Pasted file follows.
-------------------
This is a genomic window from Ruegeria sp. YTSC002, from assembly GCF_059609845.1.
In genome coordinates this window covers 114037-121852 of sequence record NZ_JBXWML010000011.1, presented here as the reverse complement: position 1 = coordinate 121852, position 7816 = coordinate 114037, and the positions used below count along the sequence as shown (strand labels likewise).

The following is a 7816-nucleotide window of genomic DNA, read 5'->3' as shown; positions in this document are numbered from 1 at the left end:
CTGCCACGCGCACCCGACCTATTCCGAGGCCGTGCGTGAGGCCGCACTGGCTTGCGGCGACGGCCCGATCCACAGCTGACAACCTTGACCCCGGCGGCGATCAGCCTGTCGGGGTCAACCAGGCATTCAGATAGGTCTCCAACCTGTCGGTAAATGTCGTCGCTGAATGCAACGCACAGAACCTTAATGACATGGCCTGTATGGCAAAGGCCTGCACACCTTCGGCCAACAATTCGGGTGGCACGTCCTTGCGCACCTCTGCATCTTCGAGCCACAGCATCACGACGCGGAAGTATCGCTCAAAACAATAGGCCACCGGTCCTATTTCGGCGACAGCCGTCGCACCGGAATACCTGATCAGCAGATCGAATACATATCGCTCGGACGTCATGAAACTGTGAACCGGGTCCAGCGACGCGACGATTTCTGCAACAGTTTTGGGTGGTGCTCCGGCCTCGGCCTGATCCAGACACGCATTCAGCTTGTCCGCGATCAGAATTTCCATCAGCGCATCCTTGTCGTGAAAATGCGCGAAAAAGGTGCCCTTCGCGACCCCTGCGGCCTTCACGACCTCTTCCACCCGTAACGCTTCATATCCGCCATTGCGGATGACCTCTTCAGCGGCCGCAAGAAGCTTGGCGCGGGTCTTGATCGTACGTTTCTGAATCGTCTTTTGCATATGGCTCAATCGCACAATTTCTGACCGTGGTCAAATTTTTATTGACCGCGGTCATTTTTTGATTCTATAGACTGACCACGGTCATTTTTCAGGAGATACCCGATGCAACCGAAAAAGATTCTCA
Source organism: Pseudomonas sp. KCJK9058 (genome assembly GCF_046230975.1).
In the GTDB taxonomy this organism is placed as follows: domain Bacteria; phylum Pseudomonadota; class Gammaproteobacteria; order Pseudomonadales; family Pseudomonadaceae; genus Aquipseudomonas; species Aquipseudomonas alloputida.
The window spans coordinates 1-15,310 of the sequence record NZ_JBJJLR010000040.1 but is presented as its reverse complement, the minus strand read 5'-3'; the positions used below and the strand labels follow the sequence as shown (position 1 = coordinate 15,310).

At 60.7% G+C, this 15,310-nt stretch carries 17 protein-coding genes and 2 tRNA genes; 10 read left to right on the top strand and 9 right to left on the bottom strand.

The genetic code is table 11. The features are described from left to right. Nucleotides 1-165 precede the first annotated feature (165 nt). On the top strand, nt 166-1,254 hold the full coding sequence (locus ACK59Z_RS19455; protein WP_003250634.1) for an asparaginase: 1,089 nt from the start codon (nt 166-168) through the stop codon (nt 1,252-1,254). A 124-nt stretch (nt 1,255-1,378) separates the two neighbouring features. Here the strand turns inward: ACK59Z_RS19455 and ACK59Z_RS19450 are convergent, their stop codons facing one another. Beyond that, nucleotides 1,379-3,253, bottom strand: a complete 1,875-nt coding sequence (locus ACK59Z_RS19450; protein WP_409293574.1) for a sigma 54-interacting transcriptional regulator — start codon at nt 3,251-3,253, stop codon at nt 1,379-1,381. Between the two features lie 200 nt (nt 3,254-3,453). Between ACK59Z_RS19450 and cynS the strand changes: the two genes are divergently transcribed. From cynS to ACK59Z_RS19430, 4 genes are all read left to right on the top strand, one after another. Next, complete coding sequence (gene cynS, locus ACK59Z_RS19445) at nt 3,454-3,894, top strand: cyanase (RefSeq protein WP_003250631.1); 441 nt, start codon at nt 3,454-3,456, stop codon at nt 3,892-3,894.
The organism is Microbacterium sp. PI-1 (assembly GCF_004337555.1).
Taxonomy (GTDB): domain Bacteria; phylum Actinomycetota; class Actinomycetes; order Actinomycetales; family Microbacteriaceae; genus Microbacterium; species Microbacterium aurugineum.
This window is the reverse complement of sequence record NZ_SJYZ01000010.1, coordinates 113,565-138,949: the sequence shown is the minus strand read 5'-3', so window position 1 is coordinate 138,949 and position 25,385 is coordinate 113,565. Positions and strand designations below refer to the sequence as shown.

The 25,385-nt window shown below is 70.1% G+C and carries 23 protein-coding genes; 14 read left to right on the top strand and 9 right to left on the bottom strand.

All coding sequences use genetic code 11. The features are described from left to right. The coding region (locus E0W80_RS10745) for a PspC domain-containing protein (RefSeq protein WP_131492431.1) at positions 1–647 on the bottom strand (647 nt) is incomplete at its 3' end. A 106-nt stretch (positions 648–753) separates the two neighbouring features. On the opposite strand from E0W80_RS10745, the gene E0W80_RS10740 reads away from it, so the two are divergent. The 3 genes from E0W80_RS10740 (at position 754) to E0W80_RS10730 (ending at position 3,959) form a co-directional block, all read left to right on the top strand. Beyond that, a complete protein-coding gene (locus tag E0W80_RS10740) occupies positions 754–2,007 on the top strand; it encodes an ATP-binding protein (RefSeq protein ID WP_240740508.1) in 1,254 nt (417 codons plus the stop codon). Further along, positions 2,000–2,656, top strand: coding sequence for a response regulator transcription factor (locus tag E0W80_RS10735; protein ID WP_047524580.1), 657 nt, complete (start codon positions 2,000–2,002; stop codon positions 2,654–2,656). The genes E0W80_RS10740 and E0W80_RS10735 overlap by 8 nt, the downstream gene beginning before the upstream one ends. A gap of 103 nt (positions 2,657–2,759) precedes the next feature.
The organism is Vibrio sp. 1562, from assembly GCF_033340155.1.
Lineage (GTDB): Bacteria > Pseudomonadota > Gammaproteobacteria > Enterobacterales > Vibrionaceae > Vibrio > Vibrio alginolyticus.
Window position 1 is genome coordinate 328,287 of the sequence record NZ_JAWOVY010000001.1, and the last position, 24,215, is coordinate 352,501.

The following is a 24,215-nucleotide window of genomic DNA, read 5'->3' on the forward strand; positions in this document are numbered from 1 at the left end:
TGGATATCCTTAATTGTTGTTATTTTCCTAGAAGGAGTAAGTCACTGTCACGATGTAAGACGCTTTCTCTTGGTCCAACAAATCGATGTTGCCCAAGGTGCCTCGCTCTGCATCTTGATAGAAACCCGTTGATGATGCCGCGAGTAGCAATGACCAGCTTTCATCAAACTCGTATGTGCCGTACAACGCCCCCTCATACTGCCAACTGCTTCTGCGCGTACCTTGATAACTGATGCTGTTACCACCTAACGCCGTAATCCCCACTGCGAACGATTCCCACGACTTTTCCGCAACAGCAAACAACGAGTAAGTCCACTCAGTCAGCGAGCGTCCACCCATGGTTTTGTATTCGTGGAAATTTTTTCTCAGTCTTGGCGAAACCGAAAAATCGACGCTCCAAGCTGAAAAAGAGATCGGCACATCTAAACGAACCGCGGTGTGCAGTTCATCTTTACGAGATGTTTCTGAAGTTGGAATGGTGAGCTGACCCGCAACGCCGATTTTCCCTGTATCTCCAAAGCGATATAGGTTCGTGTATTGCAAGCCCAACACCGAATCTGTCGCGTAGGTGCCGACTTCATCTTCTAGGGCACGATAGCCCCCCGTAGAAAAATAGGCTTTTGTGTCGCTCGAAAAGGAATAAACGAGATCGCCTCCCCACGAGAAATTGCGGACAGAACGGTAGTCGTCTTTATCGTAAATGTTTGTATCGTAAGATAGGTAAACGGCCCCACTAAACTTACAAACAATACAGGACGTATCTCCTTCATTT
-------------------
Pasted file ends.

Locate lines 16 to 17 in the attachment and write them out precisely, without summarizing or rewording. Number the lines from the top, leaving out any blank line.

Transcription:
Lineage (GTDB): Bacteria > Pseudomonadota > Gammaproteobacteria > Enterobacterales > Vibrionaceae > Vibrio > Vibrio alginolyticus.
Window position 1 is genome coordinate 328,287 of the sequence record NZ_JAWOVY010000001.1, and the last position, 24,215, is coordinate 352,501.